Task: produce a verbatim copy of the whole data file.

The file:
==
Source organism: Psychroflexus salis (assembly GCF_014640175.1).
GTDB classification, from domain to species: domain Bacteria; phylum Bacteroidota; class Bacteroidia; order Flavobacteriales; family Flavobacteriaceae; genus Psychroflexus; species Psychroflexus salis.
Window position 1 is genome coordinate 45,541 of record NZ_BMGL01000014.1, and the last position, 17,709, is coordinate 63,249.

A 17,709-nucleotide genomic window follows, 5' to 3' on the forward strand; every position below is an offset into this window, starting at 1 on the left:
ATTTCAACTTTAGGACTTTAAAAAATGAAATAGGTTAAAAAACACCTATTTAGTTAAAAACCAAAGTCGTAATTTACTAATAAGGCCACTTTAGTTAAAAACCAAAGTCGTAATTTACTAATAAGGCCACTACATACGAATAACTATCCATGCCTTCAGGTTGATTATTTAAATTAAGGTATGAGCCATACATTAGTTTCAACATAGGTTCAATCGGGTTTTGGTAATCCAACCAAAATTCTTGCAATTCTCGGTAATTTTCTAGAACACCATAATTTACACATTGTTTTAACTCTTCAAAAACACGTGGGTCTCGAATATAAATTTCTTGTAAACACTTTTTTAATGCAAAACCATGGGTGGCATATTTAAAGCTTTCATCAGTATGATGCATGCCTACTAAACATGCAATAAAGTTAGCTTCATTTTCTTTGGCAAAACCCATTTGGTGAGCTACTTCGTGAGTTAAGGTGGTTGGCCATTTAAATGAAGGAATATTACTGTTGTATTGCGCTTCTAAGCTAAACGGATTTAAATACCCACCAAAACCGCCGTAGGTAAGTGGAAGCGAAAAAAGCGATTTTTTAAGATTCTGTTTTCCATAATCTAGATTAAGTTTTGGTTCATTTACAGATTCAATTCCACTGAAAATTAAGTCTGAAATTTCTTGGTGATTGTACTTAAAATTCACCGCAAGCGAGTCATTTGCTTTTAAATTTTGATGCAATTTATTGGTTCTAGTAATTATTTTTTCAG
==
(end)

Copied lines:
Source organism: Psychroflexus salis (assembly GCF_014640175.1).
GTDB classification, from domain to species: domain Bacteria; phylum Bacteroidota; class Bacteroidia; order Flavobacteriales; family Flavobacteriaceae; genus Psychroflexus; species Psychroflexus salis.
Window position 1 is genome coordinate 45,541 of record NZ_BMGL01000014.1, and the last position, 17,709, is coordinate 63,249.

A 17,709-nucleotide genomic window follows, 5' to 3' on the forward strand; every position below is an offset into this window, starting at 1 on the left:
ATTTCAACTTTAGGACTTTAAAAAATGAAATAGGTTAAAAAACACCTATTTAGTTAAAAACCAAAGTCGTAATTTACTAATAAGGCCACTTTAGTTAAAAACCAAAGTCGTAATTTACTAATAAGGCCACTACATACGAATAACTATCCATGCCTTCAGGTTGATTATTTAAATTAAGGTATGAGCCATACATTAGTTTCAACATAGGTTCAATCGGGTTTTGGTAATCCAACCAAAATTCTTGCAATTCTCGGTAATTTTCTAGAACACCATAATTTACACATTGTTTTAACTCTTCAAAAACACGTGGGTCTCGAATATAAATTTCTTGTAAACACTTTTTTAATGCAAAACCATGGGTGGCATATTTAAAGCTTTCATCAGTATGATGCATGCCTACTAAACATGCAATAAAGTTAGCTTCATTTTCTTTGGCAAAACCCATTTGGTGAGCTACTTCGTGAGTTAAGGTGGTTGGCCATTTAAATGAAGGAATATTACTGTTGTATTGCGCTTCTAAGCTAAACGGATTTAAATACCCACCAAAACCGCCGTAGGTAAGTGGAAGCGAAAAAAGCGATTTTTTAAGATTCTGTTTTCCATAATCTAGATTAAGTTTTGGTTCATTTACAGATTCAATTCCACTGAAAATTAAGTCTGAAATTTCTTGGTGATTGTACTTAAAATTCACCGCAAGCGAGTCATTTGCTTTTAAATTTTGATGCAATTTATTGGTTCTAGTAATTATTTTTTCAG